Put developers on-call to help management understand the importance of operations

Many people advocate for developers being on-call. One argument is better code and maintainable systems because devs start caring about testing, monitoring, logging and many things we associate with “operations.”

This is true. But this does not happen just because developers feel the pain of getting up 2am in the morning. It goes well beyond hurting developers.

A lot of managers have a hard time understanding what it takes to build robust and maintainable systems. They see developers as feature factories and demand a lot in such a short period of times.

As the expectations arise, developers have to start pushing more and more untested, undocumented, and often not monitored code. This leads to more problems on ops side but that is their job. So, devs and management can live with that — until they can’t.

BUT, when developers start getting the alerts and spend their time on “operations”, it becomes a lot easier for managers to see the business impact of “fast code.”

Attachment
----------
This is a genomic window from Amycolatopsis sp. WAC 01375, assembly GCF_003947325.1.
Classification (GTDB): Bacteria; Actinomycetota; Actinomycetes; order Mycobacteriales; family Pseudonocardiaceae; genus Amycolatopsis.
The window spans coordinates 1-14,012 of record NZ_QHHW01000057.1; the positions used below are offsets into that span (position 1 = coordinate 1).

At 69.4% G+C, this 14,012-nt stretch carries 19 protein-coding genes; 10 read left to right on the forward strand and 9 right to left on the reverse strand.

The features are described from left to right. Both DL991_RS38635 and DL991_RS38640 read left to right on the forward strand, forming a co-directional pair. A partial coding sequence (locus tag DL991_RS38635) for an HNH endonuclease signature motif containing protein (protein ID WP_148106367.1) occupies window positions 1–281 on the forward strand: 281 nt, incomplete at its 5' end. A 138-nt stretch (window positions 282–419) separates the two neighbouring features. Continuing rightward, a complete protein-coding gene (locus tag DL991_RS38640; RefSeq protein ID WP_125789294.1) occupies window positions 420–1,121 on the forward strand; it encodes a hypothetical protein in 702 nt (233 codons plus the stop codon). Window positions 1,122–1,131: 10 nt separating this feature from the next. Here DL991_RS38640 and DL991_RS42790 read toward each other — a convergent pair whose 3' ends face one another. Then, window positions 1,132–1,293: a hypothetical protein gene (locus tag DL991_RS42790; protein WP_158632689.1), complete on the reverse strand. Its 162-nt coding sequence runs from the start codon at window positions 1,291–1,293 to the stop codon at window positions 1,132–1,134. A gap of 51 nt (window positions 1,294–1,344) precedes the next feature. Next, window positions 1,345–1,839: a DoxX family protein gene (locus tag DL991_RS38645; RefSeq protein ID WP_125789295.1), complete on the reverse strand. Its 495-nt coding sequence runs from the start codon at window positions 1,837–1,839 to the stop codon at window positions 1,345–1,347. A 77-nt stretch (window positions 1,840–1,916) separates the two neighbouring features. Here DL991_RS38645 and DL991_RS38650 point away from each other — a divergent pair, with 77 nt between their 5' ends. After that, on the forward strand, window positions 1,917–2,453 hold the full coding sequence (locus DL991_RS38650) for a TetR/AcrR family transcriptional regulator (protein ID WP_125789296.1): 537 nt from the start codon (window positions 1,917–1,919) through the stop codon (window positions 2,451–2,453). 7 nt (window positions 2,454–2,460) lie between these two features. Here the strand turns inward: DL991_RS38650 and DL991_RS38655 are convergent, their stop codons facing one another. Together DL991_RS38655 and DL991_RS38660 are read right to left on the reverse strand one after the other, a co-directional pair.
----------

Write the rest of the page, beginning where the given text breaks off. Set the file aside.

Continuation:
At this point, some managers might blame developers for being lazy or incompetent — instead of looking at things from a different angle. That is a whole different issue, and I saw and heard many companies doing that. That is toxic and don’t work there.

Now management has a metric showing them how much the feature factory approach is costing them — costing devs.

Hopefully, they start looking into making apps more robust and eventually start reading about #DevOps.

In the past, I was thinking if a company doesn’t have some monitoring setup and have at least dealt with some important things like CI/CD, versioning, they shouldn’t put devs on-call. Now, I think the opposite.

Put devs on-call first, so it becomes a lot easier for managers to see the business impact of bad code and operational practices. Then start iterating from there.